As a relative

The policy on visiting relatives applies where:

  • a relative has been granted a period of entry of less than 6 months following an application for entry clearance or a visa waiver
  • a relative needs to stay for a further period because their circumstances mean they are required to remain in the UK for a further limited period
  • they must provide ongoing care to their relative in the UK who was directly affected by the fire
  • there is a delay in their ability to make funeral arrangements for someone who died in the fire

Relevant evidence can include:

  • evidence that relatives are required to remain in the UK to provide necessary ongoing support for the above family member or members who are in the UK
  • reasons why they are required to remain in the UK to provide such support
  • information / evidence about the type of support they are required to give to their relative
  • letters of support from community leaders or recognised support groups in support of their application to remain in the UK.

What status is granted?

As a survivor

Essentially, the policy offers an optional “upgrade” to any affected person who does not have limited leave with access to public funds and permission to work. This could either be in the form of a grant of leave or in relaxation of conditions on an existing grant of leave.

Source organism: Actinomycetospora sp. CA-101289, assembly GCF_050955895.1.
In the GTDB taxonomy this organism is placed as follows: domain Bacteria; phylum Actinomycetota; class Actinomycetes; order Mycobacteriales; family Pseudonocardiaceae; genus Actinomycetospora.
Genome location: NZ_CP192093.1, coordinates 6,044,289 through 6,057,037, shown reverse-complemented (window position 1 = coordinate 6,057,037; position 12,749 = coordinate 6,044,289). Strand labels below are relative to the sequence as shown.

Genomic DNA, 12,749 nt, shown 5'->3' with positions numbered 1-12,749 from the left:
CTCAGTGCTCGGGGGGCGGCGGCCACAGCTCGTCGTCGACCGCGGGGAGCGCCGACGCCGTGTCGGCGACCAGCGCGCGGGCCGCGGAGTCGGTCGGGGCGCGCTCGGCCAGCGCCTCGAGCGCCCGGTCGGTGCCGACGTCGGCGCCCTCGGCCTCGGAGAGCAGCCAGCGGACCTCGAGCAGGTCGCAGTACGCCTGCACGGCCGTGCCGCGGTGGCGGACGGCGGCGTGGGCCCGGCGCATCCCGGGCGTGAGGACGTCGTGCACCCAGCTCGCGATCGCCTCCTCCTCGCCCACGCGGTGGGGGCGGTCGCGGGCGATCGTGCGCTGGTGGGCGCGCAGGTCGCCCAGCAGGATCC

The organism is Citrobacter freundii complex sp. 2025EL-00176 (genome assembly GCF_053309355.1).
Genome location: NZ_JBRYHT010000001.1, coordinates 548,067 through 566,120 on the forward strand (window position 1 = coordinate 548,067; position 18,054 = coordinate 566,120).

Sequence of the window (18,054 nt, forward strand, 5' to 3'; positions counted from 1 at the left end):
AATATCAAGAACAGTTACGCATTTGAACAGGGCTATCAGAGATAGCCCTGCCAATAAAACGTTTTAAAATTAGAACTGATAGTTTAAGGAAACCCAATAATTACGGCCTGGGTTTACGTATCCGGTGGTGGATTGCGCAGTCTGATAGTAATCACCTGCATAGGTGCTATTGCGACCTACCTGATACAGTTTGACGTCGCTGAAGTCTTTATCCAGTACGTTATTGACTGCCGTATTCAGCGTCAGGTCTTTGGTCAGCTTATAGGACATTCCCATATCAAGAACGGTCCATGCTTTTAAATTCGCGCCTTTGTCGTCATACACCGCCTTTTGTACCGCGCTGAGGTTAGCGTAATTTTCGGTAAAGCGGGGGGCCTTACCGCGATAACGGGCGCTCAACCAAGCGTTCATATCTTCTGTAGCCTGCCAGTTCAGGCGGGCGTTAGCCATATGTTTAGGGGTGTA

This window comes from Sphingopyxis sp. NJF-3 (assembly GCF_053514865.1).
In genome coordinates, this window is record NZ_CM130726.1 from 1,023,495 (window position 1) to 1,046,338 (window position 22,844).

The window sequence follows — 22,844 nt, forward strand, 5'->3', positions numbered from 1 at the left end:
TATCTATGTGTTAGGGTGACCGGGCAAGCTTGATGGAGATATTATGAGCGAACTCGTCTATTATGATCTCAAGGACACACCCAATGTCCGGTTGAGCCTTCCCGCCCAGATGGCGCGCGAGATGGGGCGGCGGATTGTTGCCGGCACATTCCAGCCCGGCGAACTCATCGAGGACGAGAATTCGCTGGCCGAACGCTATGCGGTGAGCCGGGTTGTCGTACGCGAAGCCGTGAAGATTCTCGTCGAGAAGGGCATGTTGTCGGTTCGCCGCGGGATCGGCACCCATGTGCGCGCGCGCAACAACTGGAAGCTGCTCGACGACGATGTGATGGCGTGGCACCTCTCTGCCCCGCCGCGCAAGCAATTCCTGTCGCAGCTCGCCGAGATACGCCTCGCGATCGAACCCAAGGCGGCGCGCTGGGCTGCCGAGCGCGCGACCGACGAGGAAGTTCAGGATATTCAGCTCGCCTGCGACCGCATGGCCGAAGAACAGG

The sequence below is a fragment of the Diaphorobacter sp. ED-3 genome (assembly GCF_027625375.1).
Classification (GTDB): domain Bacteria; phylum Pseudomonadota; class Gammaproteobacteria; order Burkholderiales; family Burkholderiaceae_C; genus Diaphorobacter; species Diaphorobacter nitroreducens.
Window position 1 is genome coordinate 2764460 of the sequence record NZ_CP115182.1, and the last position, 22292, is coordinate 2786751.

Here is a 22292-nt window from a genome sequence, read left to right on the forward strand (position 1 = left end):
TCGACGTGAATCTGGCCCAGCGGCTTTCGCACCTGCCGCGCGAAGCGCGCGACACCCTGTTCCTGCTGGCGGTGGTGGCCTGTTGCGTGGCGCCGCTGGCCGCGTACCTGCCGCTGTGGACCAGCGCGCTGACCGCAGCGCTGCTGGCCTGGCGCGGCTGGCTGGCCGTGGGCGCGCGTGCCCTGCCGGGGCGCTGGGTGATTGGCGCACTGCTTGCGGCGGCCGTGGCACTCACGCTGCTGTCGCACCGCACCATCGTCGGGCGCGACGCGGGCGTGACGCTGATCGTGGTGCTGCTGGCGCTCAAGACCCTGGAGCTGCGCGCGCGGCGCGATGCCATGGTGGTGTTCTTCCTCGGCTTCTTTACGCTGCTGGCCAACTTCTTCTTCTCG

For example, a person with no immigration status will be granted 12 months limited leave with no bar on access to public funds and permission to work. A person whose leave will expire within the next 12 months can immediately apply for an extension on these terms (but may by doing so lose out, see below). A person whose current leave includes a “no recourse to public funds” condition and/or is prohibited from working can apply to have those conditions lifted.

The government announced on 11 October that the 12-month period of limited leave can be extended:

Under the original policy, eligible foreign nationals directly affected by the fire with uncertain immigration status could be granted 12 months’ limited leave to remain in the UK with full access to relevant support and assistance.

The changes announced today will enable those who qualify under this policy and who come forward before 30 November to have their limited leave extended and to qualify for permanent residence after a total period of 5 years’ leave granted under the policy, subject to meeting security, criminality and fraud checks.

At time of writing, the official guidance document I have been quoting from had not been updated to reflect these changes. There is however a note on the landing page acknowledging the announcement and promising that “updated guidance to cover this change will be published in due course”.

As a relative